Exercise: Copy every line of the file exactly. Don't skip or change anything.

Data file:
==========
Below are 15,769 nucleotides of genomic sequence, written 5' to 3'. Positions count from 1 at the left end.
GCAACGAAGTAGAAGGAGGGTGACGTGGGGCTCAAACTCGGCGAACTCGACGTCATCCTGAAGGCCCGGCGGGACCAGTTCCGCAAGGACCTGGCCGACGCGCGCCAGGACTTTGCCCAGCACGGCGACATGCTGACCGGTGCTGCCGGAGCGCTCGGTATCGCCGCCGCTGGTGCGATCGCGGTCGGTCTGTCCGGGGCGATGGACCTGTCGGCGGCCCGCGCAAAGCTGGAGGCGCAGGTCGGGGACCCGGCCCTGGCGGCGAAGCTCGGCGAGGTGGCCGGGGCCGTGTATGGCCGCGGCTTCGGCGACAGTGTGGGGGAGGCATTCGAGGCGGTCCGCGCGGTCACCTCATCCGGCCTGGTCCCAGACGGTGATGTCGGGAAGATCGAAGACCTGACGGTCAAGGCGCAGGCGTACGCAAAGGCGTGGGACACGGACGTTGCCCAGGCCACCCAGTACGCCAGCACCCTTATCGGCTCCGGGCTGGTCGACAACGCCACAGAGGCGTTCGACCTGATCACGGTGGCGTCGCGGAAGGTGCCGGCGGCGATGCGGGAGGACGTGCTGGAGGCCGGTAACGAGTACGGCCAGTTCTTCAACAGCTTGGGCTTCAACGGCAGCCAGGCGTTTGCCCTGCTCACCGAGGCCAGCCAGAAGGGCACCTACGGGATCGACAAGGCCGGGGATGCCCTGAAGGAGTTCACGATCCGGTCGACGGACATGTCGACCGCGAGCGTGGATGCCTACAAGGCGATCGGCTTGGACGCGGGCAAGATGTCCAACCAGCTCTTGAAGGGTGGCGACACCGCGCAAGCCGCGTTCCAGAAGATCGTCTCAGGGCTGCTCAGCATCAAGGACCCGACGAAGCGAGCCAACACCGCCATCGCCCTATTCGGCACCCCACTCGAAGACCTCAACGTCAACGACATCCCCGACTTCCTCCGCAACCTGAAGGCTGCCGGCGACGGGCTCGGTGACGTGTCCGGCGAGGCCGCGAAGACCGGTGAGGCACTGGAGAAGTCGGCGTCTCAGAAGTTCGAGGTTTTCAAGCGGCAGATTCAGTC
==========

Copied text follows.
Below are 15,769 nucleotides of genomic sequence, written 5' to 3'. Positions count from 1 at the left end.
GCAACGAAGTAGAAGGAGGGTGACGTGGGGCTCAAACTCGGCGAACTCGACGTCATCCTGAAGGCCCGGCGGGACCAGTTCCGCAAGGACCTGGCCGACGCGCGCCAGGACTTTGCCCAGCACGGCGACATGCTGACCGGTGCTGCCGGAGCGCTCGGTATCGCCGCCGCTGGTGCGATCGCGGTCGGTCTGTCCGGGGCGATGGACCTGTCGGCGGCCCGCGCAAAGCTGGAGGCGCAGGTCGGGGACCCGGCCCTGGCGGCGAAGCTCGGCGAGGTGGCCGGGGCCGTGTATGGCCGCGGCTTCGGCGACAGTGTGGGGGAGGCATTCGAGGCGGTCCGCGCGGTCACCTCATCCGGCCTGGTCCCAGACGGTGATGTCGGGAAGATCGAAGACCTGACGGTCAAGGCGCAGGCGTACGCAAAGGCGTGGGACACGGACGTTGCCCAGGCCACCCAGTACGCCAGCACCCTTATCGGCTCCGGGCTGGTCGACAACGCCACAGAGGCGTTCGACCTGATCACGGTGGCGTCGCGGAAGGTGCCGGCGGCGATGCGGGAGGACGTGCTGGAGGCCGGTAACGAGTACGGCCAGTTCTTCAACAGCTTGGGCTTCAACGGCAGCCAGGCGTTTGCCCTGCTCACCGAGGCCAGCCAGAAGGGCACCTACGGGATCGACAAGGCCGGGGATGCCCTGAAGGAGTTCACGATCCGGTCGACGGACATGTCGACCGCGAGCGTGGATGCCTACAAGGCGATCGGCTTGGACGCGGGCAAGATGTCCAACCAGCTCTTGAAGGGTGGCGACACCGCGCAAGCCGCGTTCCAGAAGATCGTCTCAGGGCTGCTCAGCATCAAGGACCCGACGAAGCGAGCCAACACCGCCATCGCCCTATTCGGCACCCCACTCGAAGACCTCAACGTCAACGACATCCCCGACTTCCTCCGCAACCTGAAGGCTGCCGGCGACGGGCTCGGTGACGTGTCCGGCGAGGCCGCGAAGACCGGTGAGGCACTGGAGAAGTCGGCGTCTCAGAAGTTCGAGGTTTTCAAGCGGCAGATTCAGTC